FORT LAUDERDALE, Fla., Feb. 22 -- New Baltimore Orioles outfielder Sammy Sosa is expected to arrive Wednesday at spring training and is scheduled to speak with reporters at a 12:30 p.m. news conference.
Sosa, who was usually the last arrival at the Chicago Cubs' camp, is to make his appearance a day earlier than required. The Orioles expect approximately 25 to 30 out-of-town reporters to attend.
Orioles to Watch: Sammy Sosa, pictured, is a new face in Baltimore, and he's one of several key players this season.
Graphic: Projected Starters
Graphic: Fort Lauderdale Stadium
"I'm looking forward to it, to be honest with you," Manager Lee Mazzilli said. "I think it's going to be fun. I've talked to some of the players. They're excited about it."
Mazzilli said he isn't sure what to expect.
"I think it will be a little overwhelming," Mazzilli said.
Interest in Cuban Exile
The Orioles are interested in signing Cuban exile Maels Rodriguez, who worked out for the club on Friday in Fort Lauderdale. Rodriguez, who reportedly is 25, was considered one of Cuba's best pitchers when he defected in late 2003. It was rumored that he threw a 100-mph fastball.
Then represented by Henry Vilar, Rodriguez sought a contract similar to the four-year, $32 million deal signed by Jose Contreras. But during a workout in San Salvador prior to spring training last year, Rodriguez's fastball topped out only in the high 80s. Interest in him fell dramatically as stories of overuse in Cuba and possible arm troubles began to surface. He went unsigned throughout the year and eventually parted with Vilar.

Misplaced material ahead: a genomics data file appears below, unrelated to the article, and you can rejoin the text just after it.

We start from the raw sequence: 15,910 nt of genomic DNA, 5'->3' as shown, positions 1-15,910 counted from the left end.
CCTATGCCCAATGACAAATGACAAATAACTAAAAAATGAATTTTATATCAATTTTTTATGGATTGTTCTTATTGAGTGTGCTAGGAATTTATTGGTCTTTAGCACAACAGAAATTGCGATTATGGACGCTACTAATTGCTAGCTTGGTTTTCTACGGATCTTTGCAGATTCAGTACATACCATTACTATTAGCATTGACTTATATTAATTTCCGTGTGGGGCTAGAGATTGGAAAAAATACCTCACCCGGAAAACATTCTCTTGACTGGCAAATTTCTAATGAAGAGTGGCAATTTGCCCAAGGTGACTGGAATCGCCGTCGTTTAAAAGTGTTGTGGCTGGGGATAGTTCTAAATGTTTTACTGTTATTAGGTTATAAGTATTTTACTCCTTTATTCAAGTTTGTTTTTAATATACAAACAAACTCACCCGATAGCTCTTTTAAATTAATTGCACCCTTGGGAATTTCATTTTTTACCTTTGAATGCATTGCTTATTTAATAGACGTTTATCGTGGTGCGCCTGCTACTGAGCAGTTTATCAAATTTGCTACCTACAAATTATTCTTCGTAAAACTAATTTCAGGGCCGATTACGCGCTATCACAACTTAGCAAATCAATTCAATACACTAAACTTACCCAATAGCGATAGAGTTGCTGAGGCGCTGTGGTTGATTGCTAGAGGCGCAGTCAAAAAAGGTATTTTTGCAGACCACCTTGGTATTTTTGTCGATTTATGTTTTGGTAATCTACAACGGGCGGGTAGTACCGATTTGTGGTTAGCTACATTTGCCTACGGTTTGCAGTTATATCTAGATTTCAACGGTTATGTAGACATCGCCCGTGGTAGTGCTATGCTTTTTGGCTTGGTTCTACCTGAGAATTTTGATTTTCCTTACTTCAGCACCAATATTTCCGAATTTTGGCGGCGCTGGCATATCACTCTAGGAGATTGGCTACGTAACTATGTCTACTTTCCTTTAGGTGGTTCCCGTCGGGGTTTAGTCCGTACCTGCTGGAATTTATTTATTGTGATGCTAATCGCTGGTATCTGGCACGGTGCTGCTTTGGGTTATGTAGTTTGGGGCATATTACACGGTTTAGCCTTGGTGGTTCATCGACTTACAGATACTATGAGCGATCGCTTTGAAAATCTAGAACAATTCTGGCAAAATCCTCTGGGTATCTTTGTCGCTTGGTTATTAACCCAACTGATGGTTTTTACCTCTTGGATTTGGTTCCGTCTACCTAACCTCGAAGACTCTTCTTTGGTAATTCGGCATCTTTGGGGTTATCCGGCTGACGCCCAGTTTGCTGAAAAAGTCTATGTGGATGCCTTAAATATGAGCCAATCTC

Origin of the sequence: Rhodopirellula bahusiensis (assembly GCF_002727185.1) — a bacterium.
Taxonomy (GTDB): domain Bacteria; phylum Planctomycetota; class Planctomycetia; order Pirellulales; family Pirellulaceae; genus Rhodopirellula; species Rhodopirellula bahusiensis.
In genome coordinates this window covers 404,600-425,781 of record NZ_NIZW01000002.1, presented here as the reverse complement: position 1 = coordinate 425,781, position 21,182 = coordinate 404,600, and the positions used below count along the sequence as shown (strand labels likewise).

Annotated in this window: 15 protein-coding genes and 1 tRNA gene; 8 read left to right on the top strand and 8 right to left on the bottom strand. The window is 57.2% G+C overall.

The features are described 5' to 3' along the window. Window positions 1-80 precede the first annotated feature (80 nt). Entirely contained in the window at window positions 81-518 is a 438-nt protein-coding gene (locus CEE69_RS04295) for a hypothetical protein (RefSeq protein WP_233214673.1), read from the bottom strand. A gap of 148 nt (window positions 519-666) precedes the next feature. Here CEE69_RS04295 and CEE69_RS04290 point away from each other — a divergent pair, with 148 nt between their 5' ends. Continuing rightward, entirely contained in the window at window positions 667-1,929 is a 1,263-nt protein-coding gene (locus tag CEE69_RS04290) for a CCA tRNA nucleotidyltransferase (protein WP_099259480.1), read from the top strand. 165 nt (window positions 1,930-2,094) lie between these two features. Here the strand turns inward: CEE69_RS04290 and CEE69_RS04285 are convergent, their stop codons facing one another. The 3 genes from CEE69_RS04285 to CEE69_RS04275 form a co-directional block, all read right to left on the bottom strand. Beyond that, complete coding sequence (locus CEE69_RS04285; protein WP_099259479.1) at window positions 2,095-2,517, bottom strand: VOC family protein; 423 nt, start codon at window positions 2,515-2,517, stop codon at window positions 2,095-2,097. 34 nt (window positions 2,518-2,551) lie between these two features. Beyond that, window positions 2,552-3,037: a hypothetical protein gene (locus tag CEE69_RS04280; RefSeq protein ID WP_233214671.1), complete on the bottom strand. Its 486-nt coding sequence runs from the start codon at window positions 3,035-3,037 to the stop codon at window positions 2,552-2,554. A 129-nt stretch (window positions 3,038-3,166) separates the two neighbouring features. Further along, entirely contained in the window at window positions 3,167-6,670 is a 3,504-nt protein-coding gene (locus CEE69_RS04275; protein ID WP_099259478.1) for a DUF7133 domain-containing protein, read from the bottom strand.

The workout on Friday was set up by Orioles scout Jesus Halabi.
If signed, Rodriguez likely would start the year in the minors, though he could contribute to the major league team this season. Rodriguez wowed scouts during the 2000 Olympics and was considered one of the best prospects in the world. Beattie said he was told the problems at last year's workout were attributable to a rib cage problem.
"My perspective is he's 25 and hasn't pitched in a few years," Executive Vice President of Baseball Operations Jim Beattie said. "He should go play baseball."